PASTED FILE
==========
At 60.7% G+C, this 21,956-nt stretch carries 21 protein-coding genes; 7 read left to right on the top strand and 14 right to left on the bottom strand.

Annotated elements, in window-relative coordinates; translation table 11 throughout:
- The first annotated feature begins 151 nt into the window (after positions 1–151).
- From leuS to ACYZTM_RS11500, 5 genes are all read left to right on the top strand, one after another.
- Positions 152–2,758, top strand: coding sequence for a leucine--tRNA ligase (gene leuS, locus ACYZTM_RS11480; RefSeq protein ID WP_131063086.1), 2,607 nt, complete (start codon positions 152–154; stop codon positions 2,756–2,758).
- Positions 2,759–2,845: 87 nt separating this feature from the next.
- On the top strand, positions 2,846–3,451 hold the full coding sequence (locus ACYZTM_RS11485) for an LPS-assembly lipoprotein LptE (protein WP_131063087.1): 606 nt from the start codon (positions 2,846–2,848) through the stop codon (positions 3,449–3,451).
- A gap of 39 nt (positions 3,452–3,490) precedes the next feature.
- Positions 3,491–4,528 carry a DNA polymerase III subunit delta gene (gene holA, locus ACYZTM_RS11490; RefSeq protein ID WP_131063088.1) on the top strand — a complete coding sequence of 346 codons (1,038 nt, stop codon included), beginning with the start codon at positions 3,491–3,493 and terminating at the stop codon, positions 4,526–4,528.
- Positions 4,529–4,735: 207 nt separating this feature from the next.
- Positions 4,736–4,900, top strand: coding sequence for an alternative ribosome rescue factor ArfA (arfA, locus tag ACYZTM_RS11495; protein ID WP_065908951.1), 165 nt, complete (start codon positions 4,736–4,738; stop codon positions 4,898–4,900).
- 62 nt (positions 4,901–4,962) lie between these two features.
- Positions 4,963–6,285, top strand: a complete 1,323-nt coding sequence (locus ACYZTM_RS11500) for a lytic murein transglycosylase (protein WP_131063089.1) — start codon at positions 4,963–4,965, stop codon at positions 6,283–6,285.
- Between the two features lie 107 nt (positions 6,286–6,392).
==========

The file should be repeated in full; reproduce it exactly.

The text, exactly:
At 60.7% G+C, this 21,956-nt stretch carries 21 protein-coding genes; 7 read left to right on the top strand and 14 right to left on the bottom strand.

Annotated elements, in window-relative coordinates; translation table 11 throughout:
- The first annotated feature begins 151 nt into the window (after positions 1–151).
- From leuS to ACYZTM_RS11500, 5 genes are all read left to right on the top strand, one after another.
- Positions 152–2,758, top strand: coding sequence for a leucine--tRNA ligase (gene leuS, locus ACYZTM_RS11480; RefSeq protein ID WP_131063086.1), 2,607 nt, complete (start codon positions 152–154; stop codon positions 2,756–2,758).
- Positions 2,759–2,845: 87 nt separating this feature from the next.
- On the top strand, positions 2,846–3,451 hold the full coding sequence (locus ACYZTM_RS11485) for an LPS-assembly lipoprotein LptE (protein WP_131063087.1): 606 nt from the start codon (positions 2,846–2,848) through the stop codon (positions 3,449–3,451).
- A gap of 39 nt (positions 3,452–3,490) precedes the next feature.
- Positions 3,491–4,528 carry a DNA polymerase III subunit delta gene (gene holA, locus ACYZTM_RS11490; RefSeq protein ID WP_131063088.1) on the top strand — a complete coding sequence of 346 codons (1,038 nt, stop codon included), beginning with the start codon at positions 3,491–3,493 and terminating at the stop codon, positions 4,526–4,528.
- Positions 4,529–4,735: 207 nt separating this feature from the next.
- Positions 4,736–4,900, top strand: coding sequence for an alternative ribosome rescue factor ArfA (arfA, locus tag ACYZTM_RS11495; protein ID WP_065908951.1), 165 nt, complete (start codon positions 4,736–4,738; stop codon positions 4,898–4,900).
- 62 nt (positions 4,901–4,962) lie between these two features.
- Positions 4,963–6,285, top strand: a complete 1,323-nt coding sequence (locus ACYZTM_RS11500) for a lytic murein transglycosylase (protein WP_131063089.1) — start codon at positions 4,963–4,965, stop codon at positions 6,283–6,285.
- Between the two features lie 107 nt (positions 6,286–6,392).